War games taking place at Bragg

October 28, 2009 8:53:02 PM PDT
A high stakes war game is underway at Fort Bragg.It started Wednesday night with a dramatic drop under a moonlit sky, amid the sounds of machine gun and cannon fire.

More than 1,000 82nd soldiers jumped into action in Fort Bragg's Sicily Drop Zone.

The scenario for the war game is two fictitious countries about to go to war. The 82nd parachutes have to keep one country from invading the other.

The troops know how to go to war, but they say the training helps make them better at doing it.

"It helps to prepare for when we are actually jumping into combat," 82nd soldier Spec. Karl Cardena said.

That's exactly what 82nd soldiers did 20 years ago. In December 1989, Fort Bragg troops invaded Panama, taking out Panamanian strong-man Manuel Noriega in Operation Just Cause.

Now every jump begins with reviewing safety procedures, practicing going out the door and hitting the ground.

The hardest part the soldiers say is carrying 150 pounds of gear with them.

"The hardest part is just to make it to the airplane," 82nd soldier Sgt. William Barton said. "It's not an easy walk once you get in the airplane you get to sit down."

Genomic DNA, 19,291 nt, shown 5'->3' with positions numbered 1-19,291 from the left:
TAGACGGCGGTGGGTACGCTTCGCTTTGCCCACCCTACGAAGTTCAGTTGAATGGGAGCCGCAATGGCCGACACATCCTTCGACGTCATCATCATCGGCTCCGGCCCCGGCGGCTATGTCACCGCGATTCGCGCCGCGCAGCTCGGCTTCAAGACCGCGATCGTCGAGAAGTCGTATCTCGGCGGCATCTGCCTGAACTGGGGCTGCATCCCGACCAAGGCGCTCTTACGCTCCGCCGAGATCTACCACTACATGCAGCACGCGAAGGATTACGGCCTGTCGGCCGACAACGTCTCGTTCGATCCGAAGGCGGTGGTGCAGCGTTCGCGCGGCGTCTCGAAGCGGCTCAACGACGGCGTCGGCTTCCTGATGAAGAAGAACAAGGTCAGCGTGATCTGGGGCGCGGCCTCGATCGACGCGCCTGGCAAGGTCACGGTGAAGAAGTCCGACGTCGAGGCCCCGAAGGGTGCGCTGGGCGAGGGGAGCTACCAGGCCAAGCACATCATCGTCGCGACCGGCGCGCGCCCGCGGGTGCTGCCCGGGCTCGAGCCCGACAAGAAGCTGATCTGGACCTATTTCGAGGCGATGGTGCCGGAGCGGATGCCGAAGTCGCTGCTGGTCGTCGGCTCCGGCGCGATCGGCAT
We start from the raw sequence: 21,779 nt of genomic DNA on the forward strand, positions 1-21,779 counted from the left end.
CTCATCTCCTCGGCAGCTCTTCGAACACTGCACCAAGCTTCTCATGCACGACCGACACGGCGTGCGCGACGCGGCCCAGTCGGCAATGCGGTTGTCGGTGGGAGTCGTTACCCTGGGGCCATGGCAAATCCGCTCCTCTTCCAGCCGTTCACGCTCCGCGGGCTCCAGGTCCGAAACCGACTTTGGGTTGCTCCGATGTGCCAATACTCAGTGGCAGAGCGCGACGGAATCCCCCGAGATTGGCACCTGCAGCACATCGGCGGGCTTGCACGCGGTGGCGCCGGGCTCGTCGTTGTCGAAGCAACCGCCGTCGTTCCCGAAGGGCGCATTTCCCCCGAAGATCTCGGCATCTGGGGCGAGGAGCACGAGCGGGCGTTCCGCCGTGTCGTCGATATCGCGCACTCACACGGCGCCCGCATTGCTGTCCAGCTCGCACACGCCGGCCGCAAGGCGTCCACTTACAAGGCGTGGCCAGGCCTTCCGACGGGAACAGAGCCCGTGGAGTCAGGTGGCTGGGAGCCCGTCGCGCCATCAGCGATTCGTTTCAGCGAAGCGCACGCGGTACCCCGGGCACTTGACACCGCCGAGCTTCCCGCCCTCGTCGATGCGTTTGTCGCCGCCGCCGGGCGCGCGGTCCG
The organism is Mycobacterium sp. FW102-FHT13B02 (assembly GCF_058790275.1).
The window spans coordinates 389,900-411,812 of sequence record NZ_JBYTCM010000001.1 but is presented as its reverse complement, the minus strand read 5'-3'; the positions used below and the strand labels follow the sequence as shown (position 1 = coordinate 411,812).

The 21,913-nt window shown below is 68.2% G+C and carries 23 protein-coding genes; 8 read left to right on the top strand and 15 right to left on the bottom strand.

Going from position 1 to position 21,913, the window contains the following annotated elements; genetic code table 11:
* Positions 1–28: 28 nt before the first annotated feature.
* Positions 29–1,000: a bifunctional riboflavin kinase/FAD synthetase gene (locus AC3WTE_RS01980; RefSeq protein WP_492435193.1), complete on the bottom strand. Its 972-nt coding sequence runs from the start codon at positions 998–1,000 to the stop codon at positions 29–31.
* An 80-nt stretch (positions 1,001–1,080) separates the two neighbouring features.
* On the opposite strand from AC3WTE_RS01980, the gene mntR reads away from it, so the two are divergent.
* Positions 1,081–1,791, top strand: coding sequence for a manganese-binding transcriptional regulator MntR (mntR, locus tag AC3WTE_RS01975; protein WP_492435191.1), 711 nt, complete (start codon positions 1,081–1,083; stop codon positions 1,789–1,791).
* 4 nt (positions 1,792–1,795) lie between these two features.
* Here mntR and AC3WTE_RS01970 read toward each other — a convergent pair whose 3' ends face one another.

For some the joint training exercise that helps commanders co-ordinate their lines of combat and troops hone their combat skills, is as close to combat as they will come.

"You know I haven't deployed, but I would like to get down there and give them a hand do my time and help the country out," 82nd soldier Spec. Karl Cardena said.

But as the fighting and violence escalates in Afghanistan, the soldiers say they know that could easily be their next call to duty.

"Yeah I expect if you are going to go over there I expect casualties," 82nd soldier Spec. Daniel Manring said.

With most of the 82nd deployed to Afghanistan or Iraq, the 82nd Brigade Combat Team remains at Fort Bragg as part of a Global Reaction Force.

"We are the 82nd, we are the tip of the spear we have to be on call and ready to go on a moment's notice," 82nd soldier Maj. Richard Ojeda said.

Soldiers say its training that helps them guarantee that motto.

The war games will continue over the next three days.

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